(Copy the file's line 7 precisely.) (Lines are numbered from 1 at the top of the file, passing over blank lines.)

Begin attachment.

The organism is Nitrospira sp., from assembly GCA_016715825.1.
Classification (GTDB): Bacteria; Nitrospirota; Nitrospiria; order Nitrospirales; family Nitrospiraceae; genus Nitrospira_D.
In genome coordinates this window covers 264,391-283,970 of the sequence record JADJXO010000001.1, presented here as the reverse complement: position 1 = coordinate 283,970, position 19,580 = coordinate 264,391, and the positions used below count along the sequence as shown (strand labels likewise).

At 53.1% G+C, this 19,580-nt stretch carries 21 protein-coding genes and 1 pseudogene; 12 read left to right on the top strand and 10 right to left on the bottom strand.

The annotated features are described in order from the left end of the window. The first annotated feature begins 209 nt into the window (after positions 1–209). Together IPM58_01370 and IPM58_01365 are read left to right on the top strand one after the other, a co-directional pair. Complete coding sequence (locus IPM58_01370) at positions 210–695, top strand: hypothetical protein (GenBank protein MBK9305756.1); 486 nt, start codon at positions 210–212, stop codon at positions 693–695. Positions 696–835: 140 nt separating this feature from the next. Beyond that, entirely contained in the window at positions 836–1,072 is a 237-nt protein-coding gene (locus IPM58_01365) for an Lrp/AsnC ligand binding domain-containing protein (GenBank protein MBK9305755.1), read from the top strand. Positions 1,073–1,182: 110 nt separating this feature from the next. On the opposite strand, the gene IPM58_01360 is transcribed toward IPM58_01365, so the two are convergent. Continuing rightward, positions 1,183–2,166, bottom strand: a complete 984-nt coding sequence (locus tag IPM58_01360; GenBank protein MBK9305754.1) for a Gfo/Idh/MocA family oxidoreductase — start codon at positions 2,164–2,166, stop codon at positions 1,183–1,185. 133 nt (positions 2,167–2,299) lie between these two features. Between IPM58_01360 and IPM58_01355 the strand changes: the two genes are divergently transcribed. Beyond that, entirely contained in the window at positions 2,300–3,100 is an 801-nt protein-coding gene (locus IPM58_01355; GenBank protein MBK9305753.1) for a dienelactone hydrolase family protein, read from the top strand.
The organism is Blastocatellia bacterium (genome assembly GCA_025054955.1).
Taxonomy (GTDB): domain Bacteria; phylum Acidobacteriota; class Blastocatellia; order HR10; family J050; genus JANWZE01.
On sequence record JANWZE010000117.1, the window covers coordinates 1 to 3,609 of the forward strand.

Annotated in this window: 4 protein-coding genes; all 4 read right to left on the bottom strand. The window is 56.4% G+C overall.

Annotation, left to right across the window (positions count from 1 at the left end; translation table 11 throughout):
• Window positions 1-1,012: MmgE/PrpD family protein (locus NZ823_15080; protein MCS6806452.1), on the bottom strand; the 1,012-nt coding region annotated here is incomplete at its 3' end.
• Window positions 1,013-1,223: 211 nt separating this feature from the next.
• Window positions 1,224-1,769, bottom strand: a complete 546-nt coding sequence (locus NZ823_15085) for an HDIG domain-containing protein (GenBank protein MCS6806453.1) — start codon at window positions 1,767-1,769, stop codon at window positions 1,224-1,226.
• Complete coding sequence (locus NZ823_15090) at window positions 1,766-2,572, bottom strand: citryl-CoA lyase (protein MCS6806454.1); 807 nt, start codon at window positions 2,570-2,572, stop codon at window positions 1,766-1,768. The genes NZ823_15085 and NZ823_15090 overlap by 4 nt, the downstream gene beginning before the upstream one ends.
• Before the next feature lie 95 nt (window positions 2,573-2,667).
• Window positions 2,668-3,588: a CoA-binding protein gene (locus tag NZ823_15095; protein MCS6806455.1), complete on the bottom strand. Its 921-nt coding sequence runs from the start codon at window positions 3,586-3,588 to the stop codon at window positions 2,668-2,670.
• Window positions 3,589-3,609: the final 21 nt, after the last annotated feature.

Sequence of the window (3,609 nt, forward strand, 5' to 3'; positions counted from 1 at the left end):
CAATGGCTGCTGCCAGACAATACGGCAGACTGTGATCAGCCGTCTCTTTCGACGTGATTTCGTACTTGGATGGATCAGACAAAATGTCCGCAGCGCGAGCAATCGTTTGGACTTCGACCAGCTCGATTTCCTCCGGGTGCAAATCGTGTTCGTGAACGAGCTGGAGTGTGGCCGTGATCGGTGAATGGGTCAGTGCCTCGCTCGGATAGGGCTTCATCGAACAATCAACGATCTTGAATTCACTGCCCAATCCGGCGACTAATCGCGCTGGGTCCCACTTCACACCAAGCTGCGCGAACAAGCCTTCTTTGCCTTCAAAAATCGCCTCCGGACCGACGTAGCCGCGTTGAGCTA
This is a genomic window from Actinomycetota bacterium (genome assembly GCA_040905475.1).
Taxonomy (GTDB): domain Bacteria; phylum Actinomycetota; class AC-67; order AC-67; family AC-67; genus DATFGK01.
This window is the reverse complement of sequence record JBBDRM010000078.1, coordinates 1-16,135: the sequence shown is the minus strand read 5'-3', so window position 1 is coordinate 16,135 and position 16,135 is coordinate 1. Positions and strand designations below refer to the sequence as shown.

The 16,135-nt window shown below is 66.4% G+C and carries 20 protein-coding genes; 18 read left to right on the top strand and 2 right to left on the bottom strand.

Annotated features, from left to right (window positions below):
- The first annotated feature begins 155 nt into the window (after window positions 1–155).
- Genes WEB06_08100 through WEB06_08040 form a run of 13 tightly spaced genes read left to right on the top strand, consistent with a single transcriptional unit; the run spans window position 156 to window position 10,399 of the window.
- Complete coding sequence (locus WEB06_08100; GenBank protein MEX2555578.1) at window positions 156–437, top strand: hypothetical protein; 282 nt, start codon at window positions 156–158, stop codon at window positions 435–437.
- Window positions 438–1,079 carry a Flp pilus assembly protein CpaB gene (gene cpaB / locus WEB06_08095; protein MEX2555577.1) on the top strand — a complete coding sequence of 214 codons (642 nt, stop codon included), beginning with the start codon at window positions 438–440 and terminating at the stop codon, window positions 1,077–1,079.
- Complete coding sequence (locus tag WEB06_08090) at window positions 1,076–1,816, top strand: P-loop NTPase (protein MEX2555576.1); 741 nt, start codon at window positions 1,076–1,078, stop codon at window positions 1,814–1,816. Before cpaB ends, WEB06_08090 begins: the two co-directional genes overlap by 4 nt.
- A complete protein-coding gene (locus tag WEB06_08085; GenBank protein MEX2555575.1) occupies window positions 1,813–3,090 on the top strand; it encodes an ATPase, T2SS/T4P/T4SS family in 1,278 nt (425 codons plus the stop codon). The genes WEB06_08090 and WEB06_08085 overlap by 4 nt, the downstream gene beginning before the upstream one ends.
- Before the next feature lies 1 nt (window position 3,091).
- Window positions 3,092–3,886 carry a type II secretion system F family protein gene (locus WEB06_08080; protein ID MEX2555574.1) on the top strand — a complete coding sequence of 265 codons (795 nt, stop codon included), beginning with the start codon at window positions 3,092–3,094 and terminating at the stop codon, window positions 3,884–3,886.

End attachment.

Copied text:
Taxonomy (GTDB): domain Bacteria; phylum Acidobacteriota; class Blastocatellia; order HR10; family J050; genus JANWZE01.